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Reduction in Global Water Availability Driven by the Southern Hemisphere

A new study finds that the Southern Hemisphere is responsible for over 95% of the recent drop in global water availability, which is partly driven by large-scale atmospheric climate modes. Climate change and rising human water consumption have caused variations in the availability of land water worldwide. Even though water is an essential resource that supports ecosystems, socioeconomic growth, and livelihoods globally, it is yet unknown how and why water availability has altered recently on a global scale.

Reduction in Global Water Availability Driven by the Southern Hemisphere

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To determine the global land water availability for the past 20 years, Yongqiang Zhang and colleagues use a variety of data, such as streamflow observations of major river basins worldwide, terrestrial precipitation data, and satellite measurements of evaporation and water storage.

The results showed a decrease in the availability of land water worldwide between 2001 and 2020. However, variability and a negative trend in water availability in the Southern Hemisphere accounted for more than 95% of the global variance in land water availability, accounting for only 26% of the global land surface.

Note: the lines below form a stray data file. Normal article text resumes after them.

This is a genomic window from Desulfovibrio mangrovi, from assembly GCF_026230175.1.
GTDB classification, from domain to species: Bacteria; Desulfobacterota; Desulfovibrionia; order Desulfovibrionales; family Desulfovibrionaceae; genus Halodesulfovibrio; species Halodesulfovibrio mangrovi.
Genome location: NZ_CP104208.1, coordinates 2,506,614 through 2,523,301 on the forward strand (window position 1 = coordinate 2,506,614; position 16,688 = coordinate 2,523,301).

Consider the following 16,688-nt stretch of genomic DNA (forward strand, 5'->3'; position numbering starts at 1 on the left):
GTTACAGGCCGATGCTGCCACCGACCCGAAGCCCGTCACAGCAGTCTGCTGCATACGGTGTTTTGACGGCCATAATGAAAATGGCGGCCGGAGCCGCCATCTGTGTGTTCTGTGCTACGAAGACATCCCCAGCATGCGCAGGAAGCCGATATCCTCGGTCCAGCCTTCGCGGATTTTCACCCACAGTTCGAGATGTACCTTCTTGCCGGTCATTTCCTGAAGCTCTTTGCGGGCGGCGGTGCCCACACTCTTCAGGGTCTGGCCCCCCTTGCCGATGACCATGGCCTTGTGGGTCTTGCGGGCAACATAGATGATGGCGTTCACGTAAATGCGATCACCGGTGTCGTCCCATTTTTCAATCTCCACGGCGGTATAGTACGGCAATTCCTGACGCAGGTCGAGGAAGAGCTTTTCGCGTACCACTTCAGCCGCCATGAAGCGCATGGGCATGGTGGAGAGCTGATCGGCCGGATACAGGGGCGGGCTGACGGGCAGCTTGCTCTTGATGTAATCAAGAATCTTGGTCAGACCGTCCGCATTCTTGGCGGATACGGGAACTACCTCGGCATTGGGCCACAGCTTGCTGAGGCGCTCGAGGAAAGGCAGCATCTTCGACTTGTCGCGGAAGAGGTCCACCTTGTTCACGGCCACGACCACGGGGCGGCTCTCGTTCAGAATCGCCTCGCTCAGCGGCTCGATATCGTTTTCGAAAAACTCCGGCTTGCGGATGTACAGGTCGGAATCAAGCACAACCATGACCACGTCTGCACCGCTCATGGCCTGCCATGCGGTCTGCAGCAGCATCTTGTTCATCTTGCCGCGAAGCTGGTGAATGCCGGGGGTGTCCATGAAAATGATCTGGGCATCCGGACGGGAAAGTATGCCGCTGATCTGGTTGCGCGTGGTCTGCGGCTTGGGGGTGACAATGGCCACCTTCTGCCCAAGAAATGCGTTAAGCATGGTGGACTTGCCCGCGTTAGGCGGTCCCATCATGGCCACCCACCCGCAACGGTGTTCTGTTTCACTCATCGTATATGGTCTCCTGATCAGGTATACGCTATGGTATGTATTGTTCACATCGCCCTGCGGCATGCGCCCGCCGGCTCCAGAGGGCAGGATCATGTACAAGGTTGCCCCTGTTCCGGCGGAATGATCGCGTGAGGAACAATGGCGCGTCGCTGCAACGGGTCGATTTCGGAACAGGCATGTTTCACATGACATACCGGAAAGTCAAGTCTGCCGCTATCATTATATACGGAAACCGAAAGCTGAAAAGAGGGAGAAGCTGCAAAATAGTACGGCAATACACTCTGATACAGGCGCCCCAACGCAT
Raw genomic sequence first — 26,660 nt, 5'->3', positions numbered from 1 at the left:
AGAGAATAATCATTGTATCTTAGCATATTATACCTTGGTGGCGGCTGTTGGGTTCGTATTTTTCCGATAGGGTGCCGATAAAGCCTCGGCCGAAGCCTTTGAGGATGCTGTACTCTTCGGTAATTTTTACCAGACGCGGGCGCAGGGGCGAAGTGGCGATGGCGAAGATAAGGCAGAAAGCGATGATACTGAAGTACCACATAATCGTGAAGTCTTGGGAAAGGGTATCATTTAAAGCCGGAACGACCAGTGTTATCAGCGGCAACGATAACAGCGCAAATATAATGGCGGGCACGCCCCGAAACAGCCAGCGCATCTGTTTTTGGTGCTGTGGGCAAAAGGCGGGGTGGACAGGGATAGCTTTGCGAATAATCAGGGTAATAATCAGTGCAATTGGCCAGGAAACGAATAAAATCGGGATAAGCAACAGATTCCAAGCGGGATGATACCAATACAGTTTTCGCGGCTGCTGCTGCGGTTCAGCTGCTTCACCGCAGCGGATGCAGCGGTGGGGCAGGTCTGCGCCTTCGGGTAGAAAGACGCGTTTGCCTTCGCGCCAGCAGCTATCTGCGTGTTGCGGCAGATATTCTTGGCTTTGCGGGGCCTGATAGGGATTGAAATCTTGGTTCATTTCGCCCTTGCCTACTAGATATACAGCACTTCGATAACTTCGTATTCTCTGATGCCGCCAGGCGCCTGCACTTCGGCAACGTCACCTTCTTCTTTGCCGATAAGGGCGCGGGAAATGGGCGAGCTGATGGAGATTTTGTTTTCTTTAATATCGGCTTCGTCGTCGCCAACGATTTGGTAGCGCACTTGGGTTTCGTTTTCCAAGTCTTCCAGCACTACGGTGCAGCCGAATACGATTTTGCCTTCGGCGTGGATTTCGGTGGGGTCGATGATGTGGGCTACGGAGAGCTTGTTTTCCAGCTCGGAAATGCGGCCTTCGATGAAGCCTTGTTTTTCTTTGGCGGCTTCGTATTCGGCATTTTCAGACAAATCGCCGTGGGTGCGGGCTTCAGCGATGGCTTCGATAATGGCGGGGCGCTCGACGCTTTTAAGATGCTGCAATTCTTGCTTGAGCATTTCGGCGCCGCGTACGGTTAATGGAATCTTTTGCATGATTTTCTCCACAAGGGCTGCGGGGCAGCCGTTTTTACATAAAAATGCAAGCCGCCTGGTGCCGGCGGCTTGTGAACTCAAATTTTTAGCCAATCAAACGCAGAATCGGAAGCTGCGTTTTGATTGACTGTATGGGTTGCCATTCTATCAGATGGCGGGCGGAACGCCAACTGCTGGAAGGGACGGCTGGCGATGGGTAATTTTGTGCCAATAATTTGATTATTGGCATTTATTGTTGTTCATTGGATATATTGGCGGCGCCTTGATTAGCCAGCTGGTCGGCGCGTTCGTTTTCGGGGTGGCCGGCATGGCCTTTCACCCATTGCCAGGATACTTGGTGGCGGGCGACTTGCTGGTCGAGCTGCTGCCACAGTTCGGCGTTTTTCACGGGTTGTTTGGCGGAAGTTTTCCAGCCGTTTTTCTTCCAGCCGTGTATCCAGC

Across the Southern Hemisphere, water availability decreased significantly over the study period—around 3.55 millimeters each year over the last 20 years. In contrast, a complex mix of positive and negative trends in various Northern Hemisphere locations have mostly canceled each other out, resulting in a small change in land water availability during the same time.

According to Zhang et al., the variability and trend in Southern Hemisphere water availability are mostly influenced by changes in large-scale atmospheric climate patterns, particularly the El Nio-Southern Oscillation. Günter Blöschi and Pedro Chaffe explore the topic in greater depth in a related Perspective.

Journal Reference:

Zhang, Y., et al. (2023) Southern Hemisphere dominates recent decline in global water availability. Science. doi:10.1126/science.adh0716


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